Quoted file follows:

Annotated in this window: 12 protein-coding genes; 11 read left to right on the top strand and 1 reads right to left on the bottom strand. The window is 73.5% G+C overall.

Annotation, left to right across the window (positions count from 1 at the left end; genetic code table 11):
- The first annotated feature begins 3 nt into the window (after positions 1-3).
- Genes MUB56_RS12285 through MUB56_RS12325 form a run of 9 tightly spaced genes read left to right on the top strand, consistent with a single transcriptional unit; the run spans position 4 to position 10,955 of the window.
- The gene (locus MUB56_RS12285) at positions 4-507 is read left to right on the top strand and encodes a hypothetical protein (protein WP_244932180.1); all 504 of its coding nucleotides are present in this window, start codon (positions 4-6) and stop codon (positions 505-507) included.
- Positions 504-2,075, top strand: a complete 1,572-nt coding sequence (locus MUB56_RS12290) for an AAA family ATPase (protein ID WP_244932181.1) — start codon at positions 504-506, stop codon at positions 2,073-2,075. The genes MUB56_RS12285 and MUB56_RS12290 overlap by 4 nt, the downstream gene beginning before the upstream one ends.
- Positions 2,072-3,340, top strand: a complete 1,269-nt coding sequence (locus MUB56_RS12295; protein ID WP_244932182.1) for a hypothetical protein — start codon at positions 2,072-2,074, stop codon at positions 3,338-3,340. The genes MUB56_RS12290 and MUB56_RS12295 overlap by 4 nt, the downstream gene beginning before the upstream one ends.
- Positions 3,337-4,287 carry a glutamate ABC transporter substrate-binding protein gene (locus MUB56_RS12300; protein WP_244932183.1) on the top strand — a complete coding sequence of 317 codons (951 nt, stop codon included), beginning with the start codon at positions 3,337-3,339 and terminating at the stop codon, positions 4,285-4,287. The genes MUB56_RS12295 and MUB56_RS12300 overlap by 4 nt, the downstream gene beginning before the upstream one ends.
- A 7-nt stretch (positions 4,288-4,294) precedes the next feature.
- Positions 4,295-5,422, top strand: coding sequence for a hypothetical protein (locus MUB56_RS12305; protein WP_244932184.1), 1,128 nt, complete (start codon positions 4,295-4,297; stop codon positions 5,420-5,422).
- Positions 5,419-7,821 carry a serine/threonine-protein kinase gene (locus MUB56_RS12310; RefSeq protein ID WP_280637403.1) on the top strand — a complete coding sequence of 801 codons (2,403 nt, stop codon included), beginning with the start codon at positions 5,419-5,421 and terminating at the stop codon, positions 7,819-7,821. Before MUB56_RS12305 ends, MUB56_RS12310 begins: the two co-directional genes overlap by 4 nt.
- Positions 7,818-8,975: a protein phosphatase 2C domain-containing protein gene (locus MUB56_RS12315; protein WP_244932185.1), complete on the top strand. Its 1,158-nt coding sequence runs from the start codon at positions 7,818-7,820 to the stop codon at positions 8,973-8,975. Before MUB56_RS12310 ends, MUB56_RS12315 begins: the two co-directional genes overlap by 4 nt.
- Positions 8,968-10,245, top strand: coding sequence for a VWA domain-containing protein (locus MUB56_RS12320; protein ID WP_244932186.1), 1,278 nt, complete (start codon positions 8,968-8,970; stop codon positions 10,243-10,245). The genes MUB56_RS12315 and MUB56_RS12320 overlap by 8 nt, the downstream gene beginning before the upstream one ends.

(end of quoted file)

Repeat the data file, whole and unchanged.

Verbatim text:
Annotated in this window: 12 protein-coding genes; 11 read left to right on the top strand and 1 reads right to left on the bottom strand. The window is 73.5% G+C overall.

Annotation, left to right across the window (positions count from 1 at the left end; genetic code table 11):
- The first annotated feature begins 3 nt into the window (after positions 1-3).
- Genes MUB56_RS12285 through MUB56_RS12325 form a run of 9 tightly spaced genes read left to right on the top strand, consistent with a single transcriptional unit; the run spans position 4 to position 10,955 of the window.
- The gene (locus MUB56_RS12285) at positions 4-507 is read left to right on the top strand and encodes a hypothetical protein (protein WP_244932180.1); all 504 of its coding nucleotides are present in this window, start codon (positions 4-6) and stop codon (positions 505-507) included.
- Positions 504-2,075, top strand: a complete 1,572-nt coding sequence (locus MUB56_RS12290) for an AAA family ATPase (protein ID WP_244932181.1) — start codon at positions 504-506, stop codon at positions 2,073-2,075. The genes MUB56_RS12285 and MUB56_RS12290 overlap by 4 nt, the downstream gene beginning before the upstream one ends.
- Positions 2,072-3,340, top strand: a complete 1,269-nt coding sequence (locus MUB56_RS12295; protein ID WP_244932182.1) for a hypothetical protein — start codon at positions 2,072-2,074, stop codon at positions 3,338-3,340. The genes MUB56_RS12290 and MUB56_RS12295 overlap by 4 nt, the downstream gene beginning before the upstream one ends.
- Positions 3,337-4,287 carry a glutamate ABC transporter substrate-binding protein gene (locus MUB56_RS12300; protein WP_244932183.1) on the top strand — a complete coding sequence of 317 codons (951 nt, stop codon included), beginning with the start codon at positions 3,337-3,339 and terminating at the stop codon, positions 4,285-4,287. The genes MUB56_RS12295 and MUB56_RS12300 overlap by 4 nt, the downstream gene beginning before the upstream one ends.
- A 7-nt stretch (positions 4,288-4,294) precedes the next feature.
- Positions 4,295-5,422, top strand: coding sequence for a hypothetical protein (locus MUB56_RS12305; protein WP_244932184.1), 1,128 nt, complete (start codon positions 4,295-4,297; stop codon positions 5,420-5,422).
- Positions 5,419-7,821 carry a serine/threonine-protein kinase gene (locus MUB56_RS12310; RefSeq protein ID WP_280637403.1) on the top strand — a complete coding sequence of 801 codons (2,403 nt, stop codon included), beginning with the start codon at positions 5,419-5,421 and terminating at the stop codon, positions 7,819-7,821. Before MUB56_RS12305 ends, MUB56_RS12310 begins: the two co-directional genes overlap by 4 nt.
- Positions 7,818-8,975: a protein phosphatase 2C domain-containing protein gene (locus MUB56_RS12315; protein WP_244932185.1), complete on the top strand. Its 1,158-nt coding sequence runs from the start codon at positions 7,818-7,820 to the stop codon at positions 8,973-8,975. Before MUB56_RS12310 ends, MUB56_RS12315 begins: the two co-directional genes overlap by 4 nt.
- Positions 8,968-10,245, top strand: coding sequence for a VWA domain-containing protein (locus MUB56_RS12320; protein ID WP_244932186.1), 1,278 nt, complete (start codon positions 8,968-8,970; stop codon positions 10,243-10,245). The genes MUB56_RS12315 and MUB56_RS12320 overlap by 8 nt, the downstream gene beginning before the upstream one ends.